Managing your time without setting priorities is like shooting randomly and calling whatever you hit the target. – Peter Turla
I have talked about finding your vision and setting a plan of action. Now comes the time to talk about a way to organize your time that might help you become more effective in acting towards achieving your goals.
Knowing how to build a well-organized schedule can be an instrumental element in becoming an efficient and successful person. Personally, I like to take some time at the beginning of each week, usually on Sunday evening, to plan the upcoming days. I plan everything - practice time, rehearsals, concerts, appointments, teaching, cooking, working, studying, cleaning, leisure time, etc. - and I try to be as precise and detailed as possible. Proceeding this way allows me to maximize my time and prevent unpleasant surprises. Not 100% of what I plan gets done, but I’m 100% more efficient by planning ahead of time.
The firm commitments
I use an online calendar which lets me access my schedule from any computer or device of my choice. Going in first are what I call the firm commitments, i.e., the activities that I am committed to at a specific time and place: rehearsals, concerts, lessons, classes, meetings, appointments, family activities, etc. My work and family obligations are usually entered as soon as an engagement is confirmed, they are therefore already in the calendar when I sit down to “build” my week.
The next thing going in will usually be the chunks of time necessary to commute to all the different activities. Planning commuting ahead of time helps you work around traffic hours and increases your chances of being punctual. (When you do this, you realize how much time you spend/waste going from place to place! I like to listen to audiobooks and podcasts, which transforms my long commuting time into a learning opportunity or an entertaining ride.) Planning my commute also helps me notice where I go and when. This often allows me to combine errands and commitments, which saves me time.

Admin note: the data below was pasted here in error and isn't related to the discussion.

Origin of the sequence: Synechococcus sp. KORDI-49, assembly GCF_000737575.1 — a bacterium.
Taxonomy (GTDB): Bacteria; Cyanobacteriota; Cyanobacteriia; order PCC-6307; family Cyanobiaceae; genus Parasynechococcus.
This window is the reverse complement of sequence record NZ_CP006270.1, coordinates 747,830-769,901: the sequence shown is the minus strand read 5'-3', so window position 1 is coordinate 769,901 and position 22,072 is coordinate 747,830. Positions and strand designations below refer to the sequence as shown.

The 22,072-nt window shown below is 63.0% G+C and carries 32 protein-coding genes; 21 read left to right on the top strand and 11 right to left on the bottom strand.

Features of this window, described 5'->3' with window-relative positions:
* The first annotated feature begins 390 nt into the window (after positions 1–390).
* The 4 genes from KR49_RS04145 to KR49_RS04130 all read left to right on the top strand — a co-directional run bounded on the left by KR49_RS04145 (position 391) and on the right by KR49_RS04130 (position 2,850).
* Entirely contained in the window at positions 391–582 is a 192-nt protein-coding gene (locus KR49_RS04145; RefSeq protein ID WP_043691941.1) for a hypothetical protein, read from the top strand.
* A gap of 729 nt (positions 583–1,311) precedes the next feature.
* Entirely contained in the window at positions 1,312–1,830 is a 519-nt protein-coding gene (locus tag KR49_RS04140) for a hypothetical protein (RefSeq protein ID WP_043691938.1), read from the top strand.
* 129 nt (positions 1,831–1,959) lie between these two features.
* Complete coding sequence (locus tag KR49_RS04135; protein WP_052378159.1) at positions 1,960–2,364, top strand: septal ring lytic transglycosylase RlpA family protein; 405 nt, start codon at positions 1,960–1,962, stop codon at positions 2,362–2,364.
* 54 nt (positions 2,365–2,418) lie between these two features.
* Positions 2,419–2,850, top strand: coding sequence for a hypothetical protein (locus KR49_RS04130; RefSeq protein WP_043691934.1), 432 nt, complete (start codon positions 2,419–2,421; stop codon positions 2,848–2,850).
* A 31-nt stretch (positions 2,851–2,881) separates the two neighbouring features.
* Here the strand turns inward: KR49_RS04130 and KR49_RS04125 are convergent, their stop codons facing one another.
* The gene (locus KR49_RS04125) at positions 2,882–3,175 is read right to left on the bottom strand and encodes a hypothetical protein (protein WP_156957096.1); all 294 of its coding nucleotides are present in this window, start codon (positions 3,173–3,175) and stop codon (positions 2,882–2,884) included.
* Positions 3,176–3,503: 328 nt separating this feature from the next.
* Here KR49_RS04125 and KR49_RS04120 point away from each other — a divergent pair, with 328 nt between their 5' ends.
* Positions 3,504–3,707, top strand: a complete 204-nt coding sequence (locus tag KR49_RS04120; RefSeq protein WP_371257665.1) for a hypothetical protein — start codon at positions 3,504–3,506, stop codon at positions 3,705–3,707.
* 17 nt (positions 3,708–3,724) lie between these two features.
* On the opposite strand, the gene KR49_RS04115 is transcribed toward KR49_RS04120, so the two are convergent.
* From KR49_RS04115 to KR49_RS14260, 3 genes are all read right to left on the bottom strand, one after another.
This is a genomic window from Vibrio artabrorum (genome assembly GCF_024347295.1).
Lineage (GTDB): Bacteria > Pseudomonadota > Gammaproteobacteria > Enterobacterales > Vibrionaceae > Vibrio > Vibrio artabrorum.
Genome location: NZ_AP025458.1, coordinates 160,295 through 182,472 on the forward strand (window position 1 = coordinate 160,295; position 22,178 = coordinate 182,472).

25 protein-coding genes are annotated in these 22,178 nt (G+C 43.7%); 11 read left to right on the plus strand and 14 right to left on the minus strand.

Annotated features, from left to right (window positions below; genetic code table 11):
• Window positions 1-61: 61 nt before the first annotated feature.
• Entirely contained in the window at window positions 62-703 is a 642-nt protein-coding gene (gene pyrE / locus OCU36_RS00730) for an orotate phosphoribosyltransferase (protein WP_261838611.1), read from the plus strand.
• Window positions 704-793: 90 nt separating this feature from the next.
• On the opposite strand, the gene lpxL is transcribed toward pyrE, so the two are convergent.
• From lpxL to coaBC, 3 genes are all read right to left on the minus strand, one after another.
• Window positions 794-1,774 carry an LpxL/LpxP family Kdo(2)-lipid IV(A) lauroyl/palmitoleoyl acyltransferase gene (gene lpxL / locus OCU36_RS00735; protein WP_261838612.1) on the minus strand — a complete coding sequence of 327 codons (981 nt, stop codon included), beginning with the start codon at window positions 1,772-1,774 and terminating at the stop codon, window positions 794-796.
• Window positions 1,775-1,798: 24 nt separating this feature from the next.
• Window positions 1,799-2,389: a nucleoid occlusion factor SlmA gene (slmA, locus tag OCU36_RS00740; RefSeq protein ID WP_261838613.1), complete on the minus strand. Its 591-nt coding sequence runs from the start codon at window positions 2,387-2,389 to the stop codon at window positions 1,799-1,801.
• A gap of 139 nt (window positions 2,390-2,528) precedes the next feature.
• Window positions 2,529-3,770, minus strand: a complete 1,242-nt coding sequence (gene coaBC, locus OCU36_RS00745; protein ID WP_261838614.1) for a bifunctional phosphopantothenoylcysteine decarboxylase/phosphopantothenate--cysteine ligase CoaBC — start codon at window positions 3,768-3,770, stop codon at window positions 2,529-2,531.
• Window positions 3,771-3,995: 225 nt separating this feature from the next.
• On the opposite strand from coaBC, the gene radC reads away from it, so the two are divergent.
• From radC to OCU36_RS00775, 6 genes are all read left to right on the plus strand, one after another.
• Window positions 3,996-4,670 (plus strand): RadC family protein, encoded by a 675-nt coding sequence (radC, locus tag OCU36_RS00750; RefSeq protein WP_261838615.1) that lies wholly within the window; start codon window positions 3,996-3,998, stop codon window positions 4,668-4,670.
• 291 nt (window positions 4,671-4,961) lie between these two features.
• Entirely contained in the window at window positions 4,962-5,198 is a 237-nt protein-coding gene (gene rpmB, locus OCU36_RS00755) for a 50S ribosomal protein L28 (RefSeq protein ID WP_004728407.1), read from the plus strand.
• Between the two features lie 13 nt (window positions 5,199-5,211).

The variables are all the other activities which have no specific set time: meal cooking and eating, practicing, studying, grocery shopping, cleaning, etc. Prioritizing is the guiding light when it comes time to schedule the variables. As a human being, I need to eat, sleep, and take care of myself. As a spouse, parent, and homeowner, I need to make sure that I save blocks for family time, grocery shopping, meal preparation, and home maintenance.
As a musician, teacher, and student, I have several tasks which must get done dutifully and mindfully. Trying to squeeze in a workout or fun outing with friends is also important sometimes! From week to week, the order of priority in the use of my time will change according to my to-do list or due to unforeseen circumstances. One week, a sick child will consume a great amount of time. Another week, preparation for a big concert will take precedence over getting all the laundry done. But with careful planning, everything important and necessary can get scheduled and accomplished.
Obviously, as “musician-athletes,” practicing must always remain close to the top of the priority list. A daily minimum is required to maintain form. After that, the different deadlines should be kept in mind when scheduling. Using a practice journal along with a weekly schedule can be really useful. As long as you make sure you plan ahead of time and schedule enough time to get ready fully for performances and commitments, things should move in the right direction for you.
For a student with fewer work and family responsibilities, I would recommend the following order when planning a schedule:
2. Gigs/work hours (if working part time)
3. Commute (if necessary)
9. Social activities
Obviously, everybody has a different way of going about things. What matters is that you find a way that works for you.
In the studio this week: “Remain constantly and keenly aware of sound quality!” “Mindful, methodical, meticulous.” “First, think. Then, play.”
Related readings: http://michaelhyatt.com/ideal-week.html
(Next time: The Location)